We’re counting down the top 10 moments in each Ivy school’s history as part of our Ivy League at 60 retrospective. We’re starting with Princeton because that’s where Joseph Stalin’s daughter defected to. In Soviet Russia as in the United States, Princeton offense runs you!
Bill Carmody, an honorary member of the Class of 1975, joined Pete Carril’s staff in 1982. He spent the next 14 productive and mostly glorious seasons watching and learning. When Carril decided to retire after winning his final Ivy title on a heart-stopping three pointer by Sydney Johnson in a playoff against Penn (who else?), he made it known that no one was better qualified to succeed him than Bill Carmody.
Bill’s all too-brief four year tenure as head coach was among the most dominant periods ever in the long history of Tiger hoops. His overall record was 92-25. In the Ivy League he was 50-6, including a remarkable 28-0 in 1996-97 and 1997-98.
The 1997-98 team will be remembered, and honored, as one of the best ever to don the orange and black. This outstanding group of players was led by future coaches Brian Earl and Mitch Henderson, who were very ably supported by Steve Goodrich, Gabe Lewullis, James Mastaglio, Mason Rocca and Nate Walton. This team was a potent scoring juggernaut on offense and a stingy man-to-man machine at the defensive end.
Princeton opened the season by stunning the No. 22 Texas Longhorns, 62-56. Six more wins followed in succession. On Dec. 13, the undefeated Tigers squared off against No. 2 North Carolina. The Tar Heels were relieved to escape disaster in the low scoring affair, 50-42. A week later, the Tigers rebounded nicely against a second ACC foe, Wake Forest, winning by a score of 69-64.
Princeton wrapped up the non-league portion of its schedule by winning the Holiday Festival at Madison Square Garden just after Christmas.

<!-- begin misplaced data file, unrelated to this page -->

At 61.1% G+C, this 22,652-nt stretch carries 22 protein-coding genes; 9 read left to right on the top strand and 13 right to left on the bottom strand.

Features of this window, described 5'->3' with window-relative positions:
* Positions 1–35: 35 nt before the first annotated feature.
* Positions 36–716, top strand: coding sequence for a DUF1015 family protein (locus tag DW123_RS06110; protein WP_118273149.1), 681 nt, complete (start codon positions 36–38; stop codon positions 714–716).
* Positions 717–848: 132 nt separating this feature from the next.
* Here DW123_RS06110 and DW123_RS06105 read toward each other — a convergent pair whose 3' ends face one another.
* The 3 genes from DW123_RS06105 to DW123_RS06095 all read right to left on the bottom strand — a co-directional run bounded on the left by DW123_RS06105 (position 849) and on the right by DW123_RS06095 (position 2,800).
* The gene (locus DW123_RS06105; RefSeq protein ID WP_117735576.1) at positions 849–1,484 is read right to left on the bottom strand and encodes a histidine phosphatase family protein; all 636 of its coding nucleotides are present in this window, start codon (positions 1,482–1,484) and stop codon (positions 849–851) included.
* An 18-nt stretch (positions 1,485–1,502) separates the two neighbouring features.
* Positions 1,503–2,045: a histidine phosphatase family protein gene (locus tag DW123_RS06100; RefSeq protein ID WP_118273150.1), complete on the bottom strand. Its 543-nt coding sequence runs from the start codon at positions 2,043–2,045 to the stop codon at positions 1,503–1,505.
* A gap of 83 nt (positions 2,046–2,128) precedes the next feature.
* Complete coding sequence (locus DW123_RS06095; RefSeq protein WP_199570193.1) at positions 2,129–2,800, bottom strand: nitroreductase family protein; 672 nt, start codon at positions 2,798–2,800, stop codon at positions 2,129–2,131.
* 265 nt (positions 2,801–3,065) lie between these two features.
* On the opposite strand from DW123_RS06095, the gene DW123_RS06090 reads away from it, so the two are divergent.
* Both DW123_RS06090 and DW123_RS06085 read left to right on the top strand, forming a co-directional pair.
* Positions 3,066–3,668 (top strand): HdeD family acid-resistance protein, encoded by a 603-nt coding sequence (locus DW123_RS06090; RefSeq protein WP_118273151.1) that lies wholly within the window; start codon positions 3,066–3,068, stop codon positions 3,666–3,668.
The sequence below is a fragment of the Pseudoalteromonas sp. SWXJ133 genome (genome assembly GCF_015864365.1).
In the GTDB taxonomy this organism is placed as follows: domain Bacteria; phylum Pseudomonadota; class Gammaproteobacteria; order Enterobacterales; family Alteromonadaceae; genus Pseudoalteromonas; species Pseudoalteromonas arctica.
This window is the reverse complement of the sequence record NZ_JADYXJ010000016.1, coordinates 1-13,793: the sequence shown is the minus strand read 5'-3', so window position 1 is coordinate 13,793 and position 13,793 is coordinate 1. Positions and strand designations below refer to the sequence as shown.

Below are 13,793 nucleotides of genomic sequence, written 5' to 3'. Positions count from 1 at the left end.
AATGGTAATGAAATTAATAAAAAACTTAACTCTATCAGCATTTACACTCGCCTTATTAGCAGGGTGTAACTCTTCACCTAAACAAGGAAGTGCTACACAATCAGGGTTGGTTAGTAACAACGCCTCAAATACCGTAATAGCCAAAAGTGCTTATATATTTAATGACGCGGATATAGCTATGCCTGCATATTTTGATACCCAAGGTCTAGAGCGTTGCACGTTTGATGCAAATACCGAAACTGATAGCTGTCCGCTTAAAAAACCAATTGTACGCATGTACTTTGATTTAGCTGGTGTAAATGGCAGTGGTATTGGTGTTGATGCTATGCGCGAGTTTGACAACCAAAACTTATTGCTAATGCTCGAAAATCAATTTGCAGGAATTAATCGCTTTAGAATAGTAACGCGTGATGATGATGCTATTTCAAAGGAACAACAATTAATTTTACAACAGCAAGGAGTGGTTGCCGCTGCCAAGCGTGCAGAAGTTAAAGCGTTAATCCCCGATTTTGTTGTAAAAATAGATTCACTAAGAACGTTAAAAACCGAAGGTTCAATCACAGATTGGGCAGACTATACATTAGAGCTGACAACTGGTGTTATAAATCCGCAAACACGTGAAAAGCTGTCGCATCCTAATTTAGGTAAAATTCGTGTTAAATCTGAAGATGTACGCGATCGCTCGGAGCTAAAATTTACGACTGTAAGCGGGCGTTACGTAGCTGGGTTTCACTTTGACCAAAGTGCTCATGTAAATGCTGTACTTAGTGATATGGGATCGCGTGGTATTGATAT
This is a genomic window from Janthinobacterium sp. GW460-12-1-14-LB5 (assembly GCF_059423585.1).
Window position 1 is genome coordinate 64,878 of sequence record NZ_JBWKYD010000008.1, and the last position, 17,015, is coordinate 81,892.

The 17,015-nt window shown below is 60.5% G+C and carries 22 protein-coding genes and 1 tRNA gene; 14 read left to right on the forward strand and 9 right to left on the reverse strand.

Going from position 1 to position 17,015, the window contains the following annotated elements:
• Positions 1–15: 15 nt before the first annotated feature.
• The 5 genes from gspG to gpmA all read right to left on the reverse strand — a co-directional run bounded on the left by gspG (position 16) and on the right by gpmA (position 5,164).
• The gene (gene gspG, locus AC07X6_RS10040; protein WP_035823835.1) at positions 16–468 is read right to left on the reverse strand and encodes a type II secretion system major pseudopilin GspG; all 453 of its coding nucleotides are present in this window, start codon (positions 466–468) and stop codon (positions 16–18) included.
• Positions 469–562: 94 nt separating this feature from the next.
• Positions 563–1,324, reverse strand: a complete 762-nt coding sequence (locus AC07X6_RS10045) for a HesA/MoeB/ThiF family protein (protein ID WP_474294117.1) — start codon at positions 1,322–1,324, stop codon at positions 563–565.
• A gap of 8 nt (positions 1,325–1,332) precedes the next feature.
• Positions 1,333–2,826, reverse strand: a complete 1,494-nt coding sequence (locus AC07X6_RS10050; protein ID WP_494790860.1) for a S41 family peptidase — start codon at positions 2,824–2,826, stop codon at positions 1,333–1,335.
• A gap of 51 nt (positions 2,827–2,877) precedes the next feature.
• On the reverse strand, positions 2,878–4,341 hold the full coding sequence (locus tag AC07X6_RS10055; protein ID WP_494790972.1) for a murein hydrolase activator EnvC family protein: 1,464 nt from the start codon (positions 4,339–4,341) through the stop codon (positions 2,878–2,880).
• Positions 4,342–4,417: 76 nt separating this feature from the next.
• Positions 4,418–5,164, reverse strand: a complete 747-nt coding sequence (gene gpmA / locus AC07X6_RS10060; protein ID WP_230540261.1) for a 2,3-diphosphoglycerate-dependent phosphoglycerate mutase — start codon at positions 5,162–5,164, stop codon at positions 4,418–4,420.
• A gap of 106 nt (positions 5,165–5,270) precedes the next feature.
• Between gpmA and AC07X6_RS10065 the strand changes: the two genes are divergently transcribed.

The Tigers romped through the Ivy League. Only Penn managed to come within six points of Princeton in a largely meaningless season ender at the Palestra. The Tigers closed out the regular season at 26-1 and were ranked in the top 10 in every significant national poll.
For once, the Ivy representative was awarded a lofty No. 5 seed in the East Region of the NCAA Tournament. UNLV’s Runnin’ Rebels would face the Tigers in the first round at Hartford. Starting slowly, the Tigers trailed 20-15 with nine minutes left in the first period. Would the Tigers be the latest No. 5 seed to fall to a No. 12? Not this time. Over the next eight minutes, the Tigers fashioned a devastating 20-0 run to close out the half with a 15-point lead.
Staving off UNLV’s expected run, the Tigers maintained control in the second stanza to win 69-57, as Earl and Henderson combined to score 40 points between them.
Two days later, the Tigers’ season for the ages came to a close at the hands of No. 4 Michigan State of the Big Ten. The Spartans raced to a quick 10-0 lead threatening to send the Tigers home with their tails dragging. Princeton showed why it belonged, fighting back to tie the game at 15. The Spartans’ two- point lead at the half had everyone in the arena on the edge of his or her seat.
The Spartans’ great guard, Mateen Cleaves, lived up to his All-American billing in the second period, single-handedly putting the Tigers in a deep hole, and a seven-point deficit with just under four minutes to play. Once again, the Tigers responded as champions always do. With two minutes left the Tigers clawed back to a 54-54 tie. Cleaves nailed a huge three pointer with a half minute to go. The Spartans, like the Tar Heels, survived the pesky Tigers. Cleaves would subsequently lead the Spartans to a national championship.
The end of this season closed out a truly remarkable run for this team, perhaps the most talented group of Tigers ever. Well done, Bill Carmody, a Tiger forever regardless of where he might hang his hat.